• non-JSON types, including the ones associated with tags like !!timestamp that were included in the default schema of older YAML versions;
  • tags in general, and specifically the ones that do not map to JSON types like custom and local tags such as !!python/object and !mytag (see Section 2.4 of [YAML]);
 %YAML 1.2
   0: a number
   [0, 1]: a sequence
   ? {k: v}
   : a map
   !date 2020-01-01: a timestamp
 non-json-value: !date 2020-01-01
Figure 3: Example of mapping keys and values not supported in JSON in a multi-document YAML stream

3.5. Fragment identifiers

To allow fragment identifiers to traverse alias nodes, the YAML representation graph needs to be generated before the fragment identifier evaluation. It is important that this evaluation will not cause the issues mentioned in Section 3.4 and in Security considerations (Section 4) such as infinite loops and unexpected code execution.

Implementers need to consider that the YAML version and supported features (e.g., merge keys) can affect the generation of the representation graph (see Figure 9).

In Section 2.1, this document extends the use of specifications based on the JSON data model with support for YAML fragment identifiers. This is to improve the interoperability of already consolidated practices, such as the one of writing OpenAPI documents [OAS] in YAML.

Appendix A provides a non-exhaustive list of examples that could help understand interoperability issues related to fragment identifiers.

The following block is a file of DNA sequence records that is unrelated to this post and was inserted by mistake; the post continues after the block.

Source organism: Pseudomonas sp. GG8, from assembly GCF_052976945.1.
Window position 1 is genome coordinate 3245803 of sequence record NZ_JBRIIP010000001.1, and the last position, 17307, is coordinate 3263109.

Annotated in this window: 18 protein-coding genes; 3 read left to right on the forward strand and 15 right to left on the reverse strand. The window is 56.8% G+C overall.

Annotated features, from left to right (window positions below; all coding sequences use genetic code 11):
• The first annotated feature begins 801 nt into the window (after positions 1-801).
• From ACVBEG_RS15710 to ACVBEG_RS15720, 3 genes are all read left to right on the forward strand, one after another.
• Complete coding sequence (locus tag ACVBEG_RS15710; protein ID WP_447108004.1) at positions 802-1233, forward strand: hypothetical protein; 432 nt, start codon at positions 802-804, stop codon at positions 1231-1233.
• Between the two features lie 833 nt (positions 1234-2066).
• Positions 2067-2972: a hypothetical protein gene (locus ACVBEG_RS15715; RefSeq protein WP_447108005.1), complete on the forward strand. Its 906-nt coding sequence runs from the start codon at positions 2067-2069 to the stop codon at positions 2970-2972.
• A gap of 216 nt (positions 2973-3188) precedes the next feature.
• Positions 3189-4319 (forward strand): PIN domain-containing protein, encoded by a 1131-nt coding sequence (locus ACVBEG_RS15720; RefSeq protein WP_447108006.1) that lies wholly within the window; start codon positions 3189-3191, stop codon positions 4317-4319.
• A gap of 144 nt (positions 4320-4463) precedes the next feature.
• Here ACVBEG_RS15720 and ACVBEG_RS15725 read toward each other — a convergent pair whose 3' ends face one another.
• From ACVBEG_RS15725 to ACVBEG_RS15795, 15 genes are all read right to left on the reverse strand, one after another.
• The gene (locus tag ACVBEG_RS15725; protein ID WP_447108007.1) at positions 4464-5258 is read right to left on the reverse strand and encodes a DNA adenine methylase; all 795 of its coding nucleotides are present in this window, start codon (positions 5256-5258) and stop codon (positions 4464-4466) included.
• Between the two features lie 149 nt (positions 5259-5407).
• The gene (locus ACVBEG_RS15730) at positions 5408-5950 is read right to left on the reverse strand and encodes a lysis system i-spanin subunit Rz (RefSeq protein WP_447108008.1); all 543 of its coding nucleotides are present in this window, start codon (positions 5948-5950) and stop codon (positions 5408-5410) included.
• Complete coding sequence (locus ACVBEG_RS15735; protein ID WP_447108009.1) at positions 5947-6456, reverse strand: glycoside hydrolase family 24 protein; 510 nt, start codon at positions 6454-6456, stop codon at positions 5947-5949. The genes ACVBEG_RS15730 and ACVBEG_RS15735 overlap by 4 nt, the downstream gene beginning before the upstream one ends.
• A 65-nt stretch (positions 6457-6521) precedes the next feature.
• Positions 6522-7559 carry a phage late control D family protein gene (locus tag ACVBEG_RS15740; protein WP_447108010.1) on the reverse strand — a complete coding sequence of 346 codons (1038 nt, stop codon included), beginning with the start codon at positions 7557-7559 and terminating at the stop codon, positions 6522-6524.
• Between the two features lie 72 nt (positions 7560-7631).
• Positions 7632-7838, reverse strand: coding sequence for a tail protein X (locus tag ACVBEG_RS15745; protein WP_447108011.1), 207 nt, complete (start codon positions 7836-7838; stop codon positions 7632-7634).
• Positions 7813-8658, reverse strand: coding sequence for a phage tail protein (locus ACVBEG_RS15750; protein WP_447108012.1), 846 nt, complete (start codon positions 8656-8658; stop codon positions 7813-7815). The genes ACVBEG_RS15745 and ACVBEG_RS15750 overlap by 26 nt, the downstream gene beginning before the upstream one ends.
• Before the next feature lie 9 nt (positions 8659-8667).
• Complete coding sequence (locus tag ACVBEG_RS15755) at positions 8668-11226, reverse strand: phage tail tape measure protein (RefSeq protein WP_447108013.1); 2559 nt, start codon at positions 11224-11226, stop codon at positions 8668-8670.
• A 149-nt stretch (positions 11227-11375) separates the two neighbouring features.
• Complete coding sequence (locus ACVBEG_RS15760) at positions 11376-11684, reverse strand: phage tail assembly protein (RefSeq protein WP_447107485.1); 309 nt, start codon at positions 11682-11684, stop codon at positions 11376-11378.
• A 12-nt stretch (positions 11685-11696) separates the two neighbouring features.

4. Security Considerations

Security requirements for both media type and media type suffix registrations are discussed in Section 4.6 of [MEDIATYPE].

4.1. Arbitrary Code Execution

Care should be used when using YAML tags, because their resolution might trigger unexpected code execution.

Code execution in deserializers should be disabled by default, and only be enabled explicitly. In those cases, the implementation should ensure - for example, via specific functions - that the code execution results in strictly bounded time/memory limits.

Many implementations provide safe deserializers addressing these issues.

4.2. Resource Exhaustion

YAML documents are rooted, connected, directed graphs and can contain reference cycles, so they can't be treated as simple trees (see Section 3.2.1 of [YAML]). An implementation that treats them as simple trees risks going into an infinite loop while traversing the YAML representation graph. This can happen:

  • when trying to serialize it as JSON;